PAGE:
2014 – Along Oregon Hwy 101 – north of Florence – Heceta Head Lighthouse

A secret to the victorious Christian life

Ephesians 4: I don’t want anyone strolling off, down some path that leads to nowhere.

God never calls people to be half-hearted, costing along, distracted followers. He’s given us everything we need, in fact, abundantly more than we need to live victorious Christian lives. With this in mind we’re to take it all and run with it. There’s no need for fits and starts, stumbling and struggling back to our feet. Rather we’re to confidently move forward on our spiritual journey. Some folks don’t get it. Rather than moving forward they wander along, taking detours in which they’re in real danger of totally losing their way. So, how can I best get on and stay on track? The Apostle frames it in terms of relationships. He describes the victorious Christian life as one filled with “acts of love” and in which things that strain our connection to our brothers and sisters in Christ are quickly recognized and resolved. After all, he reminds us, we’re traveling this road together and we’re connected in our mutual love for our Master, Jesus. If I fail to love and allow little things to fester in my relationships with God’s people, I become one of those half-hearted, distracted Christians who are in danger of wandering so far from the path that I become lost in the darkness.

Take Away: We really do need each other.

Devotional on Revelation

2014 – Pinnacles National Park, CA

He sees

Revelation 2: I see what you’ve done…I see where you live…I see everything you’re doing for me.

In his Revelation John has a message for seven churches. Each message follows a similar format: a description of Jesus as conqueror followed by a declaration that he sees what’s happening in the churches. Then there’s a word of encouragement followed by a word of correction followed by a call to response. Finally, there’s a command to hear these words and respond by taking action. These churches are operating in some extreme circumstances with lots of opposition both inside and outside their number. There are enemies of Christ dressed up as apostles and there are those who are trying to blend Christianity with the local religion. As the church stands firm in the faith and stands up to these deceivers the Lord is pleased. If the church fails here it places itself in danger of being something other than Christian. The thing that stands out to me today is that the Lord sees all this. He wants the believers to know that they aren’t operating out in the darkness apart from him. He also wants those who are dabbling in some of these beliefs and practices to know that he knows what they’re doing. It’s good to remember that our labor for the Lord doesn’t go unnoticed. As I faithfully serve him he takes note and wants to encourage me. It’s nice when people tell me I’m doing a good job. It makes me feel good, even appreciated. However, whether that happens or not there’s One who sees what I’ve done, where I live, and appreciates what I do in his name. Ultimately, that’s the only thing that really matters.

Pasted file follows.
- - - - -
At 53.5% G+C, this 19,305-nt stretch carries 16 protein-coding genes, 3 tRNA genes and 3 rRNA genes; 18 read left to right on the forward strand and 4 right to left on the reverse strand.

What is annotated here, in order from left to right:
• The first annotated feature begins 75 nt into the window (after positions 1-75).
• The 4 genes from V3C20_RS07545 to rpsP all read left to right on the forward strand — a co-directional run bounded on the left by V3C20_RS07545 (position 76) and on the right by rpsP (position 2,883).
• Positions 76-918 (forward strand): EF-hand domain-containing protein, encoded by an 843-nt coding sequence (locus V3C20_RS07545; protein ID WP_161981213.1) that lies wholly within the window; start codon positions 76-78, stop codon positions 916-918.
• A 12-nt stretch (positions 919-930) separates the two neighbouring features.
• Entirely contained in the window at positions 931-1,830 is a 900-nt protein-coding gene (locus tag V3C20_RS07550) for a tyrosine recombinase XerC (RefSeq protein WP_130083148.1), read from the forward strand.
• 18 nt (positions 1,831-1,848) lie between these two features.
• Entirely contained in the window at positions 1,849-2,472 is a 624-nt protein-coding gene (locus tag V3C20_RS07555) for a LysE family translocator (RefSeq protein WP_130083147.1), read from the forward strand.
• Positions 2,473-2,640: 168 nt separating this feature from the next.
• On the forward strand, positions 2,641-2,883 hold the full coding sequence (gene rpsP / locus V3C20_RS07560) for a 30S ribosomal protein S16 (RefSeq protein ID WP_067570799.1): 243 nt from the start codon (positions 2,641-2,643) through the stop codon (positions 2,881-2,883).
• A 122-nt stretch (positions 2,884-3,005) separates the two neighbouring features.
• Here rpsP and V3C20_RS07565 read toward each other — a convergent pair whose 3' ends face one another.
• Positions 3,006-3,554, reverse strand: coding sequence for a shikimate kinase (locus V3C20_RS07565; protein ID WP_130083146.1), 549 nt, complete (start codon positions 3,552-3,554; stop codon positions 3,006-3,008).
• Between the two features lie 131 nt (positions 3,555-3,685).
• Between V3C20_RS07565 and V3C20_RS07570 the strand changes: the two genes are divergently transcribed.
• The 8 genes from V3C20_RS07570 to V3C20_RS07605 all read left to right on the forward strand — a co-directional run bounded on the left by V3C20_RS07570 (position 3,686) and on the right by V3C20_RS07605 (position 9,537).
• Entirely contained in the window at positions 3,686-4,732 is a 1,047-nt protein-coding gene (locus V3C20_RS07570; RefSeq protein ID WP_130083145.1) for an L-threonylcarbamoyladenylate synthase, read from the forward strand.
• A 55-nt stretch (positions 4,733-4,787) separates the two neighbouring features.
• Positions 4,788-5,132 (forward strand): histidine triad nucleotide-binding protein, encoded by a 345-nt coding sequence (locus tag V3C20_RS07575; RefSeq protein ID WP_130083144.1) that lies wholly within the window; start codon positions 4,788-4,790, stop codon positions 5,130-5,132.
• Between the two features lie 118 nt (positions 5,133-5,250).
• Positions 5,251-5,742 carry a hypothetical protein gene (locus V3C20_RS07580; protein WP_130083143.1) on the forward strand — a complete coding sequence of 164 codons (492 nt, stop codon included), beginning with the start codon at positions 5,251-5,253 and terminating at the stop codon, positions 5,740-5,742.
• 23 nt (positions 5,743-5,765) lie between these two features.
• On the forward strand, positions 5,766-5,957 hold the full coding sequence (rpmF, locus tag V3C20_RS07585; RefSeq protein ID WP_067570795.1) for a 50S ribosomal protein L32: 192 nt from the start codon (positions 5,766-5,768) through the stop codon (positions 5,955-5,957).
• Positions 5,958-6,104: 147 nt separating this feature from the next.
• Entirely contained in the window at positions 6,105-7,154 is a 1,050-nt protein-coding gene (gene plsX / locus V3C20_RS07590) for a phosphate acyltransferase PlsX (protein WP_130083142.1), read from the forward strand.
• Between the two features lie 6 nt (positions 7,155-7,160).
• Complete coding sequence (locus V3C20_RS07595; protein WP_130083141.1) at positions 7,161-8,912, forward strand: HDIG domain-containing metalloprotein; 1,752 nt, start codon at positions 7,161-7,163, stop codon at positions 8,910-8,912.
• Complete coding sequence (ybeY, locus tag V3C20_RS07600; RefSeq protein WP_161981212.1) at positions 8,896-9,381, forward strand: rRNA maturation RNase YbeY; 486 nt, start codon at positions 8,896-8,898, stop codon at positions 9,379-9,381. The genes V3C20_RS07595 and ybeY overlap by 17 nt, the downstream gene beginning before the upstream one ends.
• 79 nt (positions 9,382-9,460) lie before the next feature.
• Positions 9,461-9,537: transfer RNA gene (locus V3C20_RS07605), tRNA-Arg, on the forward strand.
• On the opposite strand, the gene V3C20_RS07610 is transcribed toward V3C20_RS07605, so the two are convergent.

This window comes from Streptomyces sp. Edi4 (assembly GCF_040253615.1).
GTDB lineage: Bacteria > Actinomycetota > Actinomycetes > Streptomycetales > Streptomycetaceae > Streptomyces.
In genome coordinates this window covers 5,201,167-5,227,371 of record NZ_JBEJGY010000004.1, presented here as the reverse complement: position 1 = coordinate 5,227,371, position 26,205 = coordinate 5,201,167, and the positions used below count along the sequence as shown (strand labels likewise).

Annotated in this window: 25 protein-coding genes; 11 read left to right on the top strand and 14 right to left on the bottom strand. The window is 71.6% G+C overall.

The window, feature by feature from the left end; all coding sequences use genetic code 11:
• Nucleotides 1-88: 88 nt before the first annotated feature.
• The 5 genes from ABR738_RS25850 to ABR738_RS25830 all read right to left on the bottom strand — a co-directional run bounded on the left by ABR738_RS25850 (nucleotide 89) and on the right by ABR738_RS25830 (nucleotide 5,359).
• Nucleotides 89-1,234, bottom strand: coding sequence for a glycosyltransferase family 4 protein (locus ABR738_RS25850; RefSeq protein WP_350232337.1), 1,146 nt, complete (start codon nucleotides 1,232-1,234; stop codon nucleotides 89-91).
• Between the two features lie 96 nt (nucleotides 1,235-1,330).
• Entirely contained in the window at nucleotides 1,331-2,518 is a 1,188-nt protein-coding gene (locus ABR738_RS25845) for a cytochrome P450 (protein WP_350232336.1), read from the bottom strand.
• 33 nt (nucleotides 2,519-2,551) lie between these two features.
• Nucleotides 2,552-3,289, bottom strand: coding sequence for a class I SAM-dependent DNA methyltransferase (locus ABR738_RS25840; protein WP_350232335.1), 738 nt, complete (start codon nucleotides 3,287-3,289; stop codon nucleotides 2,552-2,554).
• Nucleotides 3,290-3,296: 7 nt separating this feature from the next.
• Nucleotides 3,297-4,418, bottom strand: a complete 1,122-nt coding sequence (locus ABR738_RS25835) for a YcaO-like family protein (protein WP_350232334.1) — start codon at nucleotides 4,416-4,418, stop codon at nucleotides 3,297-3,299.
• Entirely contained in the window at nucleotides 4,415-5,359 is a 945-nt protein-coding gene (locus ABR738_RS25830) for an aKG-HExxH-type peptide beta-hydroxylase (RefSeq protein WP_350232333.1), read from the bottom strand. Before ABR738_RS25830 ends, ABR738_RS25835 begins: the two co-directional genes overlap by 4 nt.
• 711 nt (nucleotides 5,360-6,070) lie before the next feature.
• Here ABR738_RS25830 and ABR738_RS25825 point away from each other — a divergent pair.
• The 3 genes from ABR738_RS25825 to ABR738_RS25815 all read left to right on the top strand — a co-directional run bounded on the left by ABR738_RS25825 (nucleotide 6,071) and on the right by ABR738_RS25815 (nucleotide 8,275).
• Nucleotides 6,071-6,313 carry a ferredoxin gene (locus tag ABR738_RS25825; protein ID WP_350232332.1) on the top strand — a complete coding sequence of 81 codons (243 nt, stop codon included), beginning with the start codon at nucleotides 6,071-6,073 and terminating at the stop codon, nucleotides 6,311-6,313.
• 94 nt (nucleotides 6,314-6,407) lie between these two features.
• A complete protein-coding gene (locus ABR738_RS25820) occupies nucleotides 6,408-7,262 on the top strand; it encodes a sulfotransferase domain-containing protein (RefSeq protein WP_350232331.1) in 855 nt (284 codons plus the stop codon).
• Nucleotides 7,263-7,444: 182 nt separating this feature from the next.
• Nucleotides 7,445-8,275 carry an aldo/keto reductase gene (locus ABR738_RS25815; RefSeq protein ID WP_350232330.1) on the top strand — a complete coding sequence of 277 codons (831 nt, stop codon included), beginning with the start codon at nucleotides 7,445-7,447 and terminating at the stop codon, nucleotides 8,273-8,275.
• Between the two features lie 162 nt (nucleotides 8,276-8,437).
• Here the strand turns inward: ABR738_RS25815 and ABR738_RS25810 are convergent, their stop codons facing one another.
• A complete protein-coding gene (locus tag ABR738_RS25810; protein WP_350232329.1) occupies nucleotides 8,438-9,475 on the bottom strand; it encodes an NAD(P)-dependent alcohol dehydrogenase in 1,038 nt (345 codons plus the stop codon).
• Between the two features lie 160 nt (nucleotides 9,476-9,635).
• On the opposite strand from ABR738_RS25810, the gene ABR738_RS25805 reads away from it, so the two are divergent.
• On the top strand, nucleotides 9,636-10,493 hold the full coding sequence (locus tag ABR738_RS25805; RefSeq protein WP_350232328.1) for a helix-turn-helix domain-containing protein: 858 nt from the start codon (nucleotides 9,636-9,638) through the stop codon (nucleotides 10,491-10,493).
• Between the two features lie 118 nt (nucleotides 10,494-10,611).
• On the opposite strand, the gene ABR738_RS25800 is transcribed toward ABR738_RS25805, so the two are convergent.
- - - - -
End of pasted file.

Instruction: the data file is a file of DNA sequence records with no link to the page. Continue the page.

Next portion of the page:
Take Away: Even if no one else sees the Lord sees. In the long run, that what matters.

Devotional on Revelation

2014 – Monterey Peninsula, CA

The blood of the martyrs

Revelation 6: I saw the souls of those killed because they had held firm in their witness to the Word of God.

The seals unveil future events, although readers though the centuries have been all over the place in their understanding of just what it is John is seeing. Perhaps the broad view is the best one. History is marching to a climax and as that climax draws near the world’s going to experience powerful and disturbing events. As the fifth seal is removed we see those martyred for their faithfulness to the Lord. In John’s day people are already suffering for their faith. John, himself, in fact, is exiled from the church. However, things are going to get worse. Many will die on the floor of the Coliseum in Rome. History, in fact, will see many faithful Christians die as martyrs. Sad to say, it continues to this day. John hears their voices as they cry out for justice. They’re told that the day of justice is coming. As I think about these who’ve followed Jesus even into death I feel small and insignificant. I confess that I’m hardly worthy to share the name “Christian” with them. I don’t want to forget that my heritage of faith has been a costly one. I don’t want to forget those who, even as I write these words, are paying a dear price for standing firm in their faith. At the same time, the promise of this passage speaks to my heart today. These have already been given “white robes” – honored in heaven. The day will come when the books will be balanced and justice will prevail. It doesn’t take my feeling any sense of vengeance at all for me to say, if God is just, then he’ll “avenge their murders.”

Take Away: The justice of the Lord demands that things be set right, and that day is, indeed, coming.